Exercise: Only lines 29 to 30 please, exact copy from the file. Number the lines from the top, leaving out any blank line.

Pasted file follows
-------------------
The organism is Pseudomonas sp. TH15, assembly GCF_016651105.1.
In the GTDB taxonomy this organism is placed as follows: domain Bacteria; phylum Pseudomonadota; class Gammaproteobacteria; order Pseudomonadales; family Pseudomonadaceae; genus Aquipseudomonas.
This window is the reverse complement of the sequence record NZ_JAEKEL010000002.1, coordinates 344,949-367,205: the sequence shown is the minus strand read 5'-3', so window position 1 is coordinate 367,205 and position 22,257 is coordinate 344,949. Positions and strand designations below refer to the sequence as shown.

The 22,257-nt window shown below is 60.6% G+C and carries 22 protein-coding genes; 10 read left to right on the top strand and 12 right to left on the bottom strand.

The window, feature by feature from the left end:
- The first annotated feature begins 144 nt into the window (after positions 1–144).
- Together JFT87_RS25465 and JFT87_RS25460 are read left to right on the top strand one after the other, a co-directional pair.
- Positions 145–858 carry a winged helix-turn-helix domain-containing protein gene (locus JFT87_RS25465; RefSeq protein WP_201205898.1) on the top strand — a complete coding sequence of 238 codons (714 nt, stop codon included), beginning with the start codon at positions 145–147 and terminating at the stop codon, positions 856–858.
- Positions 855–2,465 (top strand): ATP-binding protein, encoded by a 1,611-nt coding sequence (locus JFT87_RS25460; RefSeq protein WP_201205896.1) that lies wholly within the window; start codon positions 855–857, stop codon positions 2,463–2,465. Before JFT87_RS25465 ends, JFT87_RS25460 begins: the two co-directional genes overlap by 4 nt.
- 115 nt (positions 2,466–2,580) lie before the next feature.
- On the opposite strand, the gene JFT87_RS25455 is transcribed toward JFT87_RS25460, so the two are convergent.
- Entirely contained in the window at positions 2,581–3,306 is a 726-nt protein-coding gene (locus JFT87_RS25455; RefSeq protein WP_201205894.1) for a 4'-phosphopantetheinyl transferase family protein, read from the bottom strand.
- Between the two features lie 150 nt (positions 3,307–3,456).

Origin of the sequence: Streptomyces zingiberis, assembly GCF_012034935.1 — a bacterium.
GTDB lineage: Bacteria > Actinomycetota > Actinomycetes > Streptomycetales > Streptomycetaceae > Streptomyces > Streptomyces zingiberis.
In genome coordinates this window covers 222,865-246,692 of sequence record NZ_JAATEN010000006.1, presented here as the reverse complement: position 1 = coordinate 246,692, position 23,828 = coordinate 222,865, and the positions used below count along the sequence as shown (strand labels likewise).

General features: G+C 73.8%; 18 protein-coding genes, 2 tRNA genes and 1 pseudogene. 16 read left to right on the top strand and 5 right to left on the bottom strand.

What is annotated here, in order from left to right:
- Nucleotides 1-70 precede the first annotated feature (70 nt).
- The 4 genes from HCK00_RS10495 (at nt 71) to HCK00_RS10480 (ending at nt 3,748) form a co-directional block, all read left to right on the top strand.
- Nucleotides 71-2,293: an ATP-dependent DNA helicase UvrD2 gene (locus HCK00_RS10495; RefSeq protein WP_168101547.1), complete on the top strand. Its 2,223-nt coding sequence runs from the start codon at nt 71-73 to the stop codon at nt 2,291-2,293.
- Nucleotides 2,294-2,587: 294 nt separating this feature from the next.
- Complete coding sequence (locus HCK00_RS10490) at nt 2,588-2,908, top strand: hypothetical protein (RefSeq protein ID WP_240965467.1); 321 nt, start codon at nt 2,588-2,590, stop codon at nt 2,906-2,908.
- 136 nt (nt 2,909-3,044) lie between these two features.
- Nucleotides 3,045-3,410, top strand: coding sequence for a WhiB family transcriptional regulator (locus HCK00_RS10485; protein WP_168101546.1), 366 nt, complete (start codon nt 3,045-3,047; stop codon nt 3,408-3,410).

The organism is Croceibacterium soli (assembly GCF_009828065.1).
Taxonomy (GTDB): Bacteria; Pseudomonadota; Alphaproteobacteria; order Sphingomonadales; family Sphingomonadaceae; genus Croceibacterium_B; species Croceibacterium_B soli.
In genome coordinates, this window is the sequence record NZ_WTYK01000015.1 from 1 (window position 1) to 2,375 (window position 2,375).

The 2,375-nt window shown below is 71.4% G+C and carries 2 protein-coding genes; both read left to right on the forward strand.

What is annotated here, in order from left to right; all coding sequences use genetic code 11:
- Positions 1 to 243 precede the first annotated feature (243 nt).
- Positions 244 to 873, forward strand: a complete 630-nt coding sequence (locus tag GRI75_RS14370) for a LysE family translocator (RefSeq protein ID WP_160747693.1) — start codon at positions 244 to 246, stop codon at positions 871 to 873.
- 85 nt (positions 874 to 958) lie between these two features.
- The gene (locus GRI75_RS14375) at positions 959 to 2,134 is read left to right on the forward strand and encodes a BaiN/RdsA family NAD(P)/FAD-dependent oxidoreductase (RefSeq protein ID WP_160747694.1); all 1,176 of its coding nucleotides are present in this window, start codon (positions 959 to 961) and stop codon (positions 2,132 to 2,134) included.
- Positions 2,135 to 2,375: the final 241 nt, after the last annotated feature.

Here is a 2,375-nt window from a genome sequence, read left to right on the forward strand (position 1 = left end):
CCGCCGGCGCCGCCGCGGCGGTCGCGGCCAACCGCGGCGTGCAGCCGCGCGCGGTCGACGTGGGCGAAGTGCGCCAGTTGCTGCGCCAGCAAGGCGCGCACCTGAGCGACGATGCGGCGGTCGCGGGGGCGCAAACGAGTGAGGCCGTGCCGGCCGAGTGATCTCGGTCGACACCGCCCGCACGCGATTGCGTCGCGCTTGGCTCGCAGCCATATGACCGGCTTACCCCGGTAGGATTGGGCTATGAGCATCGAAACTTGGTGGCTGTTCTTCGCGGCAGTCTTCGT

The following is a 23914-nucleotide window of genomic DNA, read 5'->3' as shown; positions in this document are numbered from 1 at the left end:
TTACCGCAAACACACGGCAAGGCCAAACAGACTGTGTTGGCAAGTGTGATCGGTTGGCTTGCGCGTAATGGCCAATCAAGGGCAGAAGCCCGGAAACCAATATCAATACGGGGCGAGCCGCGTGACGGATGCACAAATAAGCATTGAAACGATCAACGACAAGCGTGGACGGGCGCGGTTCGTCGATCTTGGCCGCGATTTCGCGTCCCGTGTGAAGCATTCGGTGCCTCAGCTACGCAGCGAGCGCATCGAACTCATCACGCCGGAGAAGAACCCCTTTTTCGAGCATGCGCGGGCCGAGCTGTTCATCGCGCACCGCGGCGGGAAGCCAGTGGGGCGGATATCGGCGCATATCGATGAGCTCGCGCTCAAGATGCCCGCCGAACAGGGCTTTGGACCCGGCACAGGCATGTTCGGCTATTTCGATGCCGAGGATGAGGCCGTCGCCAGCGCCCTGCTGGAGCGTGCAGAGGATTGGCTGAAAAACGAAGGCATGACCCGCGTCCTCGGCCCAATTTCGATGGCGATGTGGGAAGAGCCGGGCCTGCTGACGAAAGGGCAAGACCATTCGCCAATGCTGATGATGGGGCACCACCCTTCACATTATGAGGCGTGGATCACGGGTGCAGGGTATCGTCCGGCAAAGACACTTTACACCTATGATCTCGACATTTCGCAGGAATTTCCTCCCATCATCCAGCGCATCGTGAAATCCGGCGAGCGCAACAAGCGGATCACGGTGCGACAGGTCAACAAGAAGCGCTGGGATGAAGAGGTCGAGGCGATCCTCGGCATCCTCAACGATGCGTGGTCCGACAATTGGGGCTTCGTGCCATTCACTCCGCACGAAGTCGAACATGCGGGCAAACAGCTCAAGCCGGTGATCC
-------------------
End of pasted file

The 2,375-nt window shown below is 71.4% G+C and carries 2 protein-coding genes; both read left to right on the forward strand.

What is annotated here, in order from left to right; all coding sequences use genetic code 11: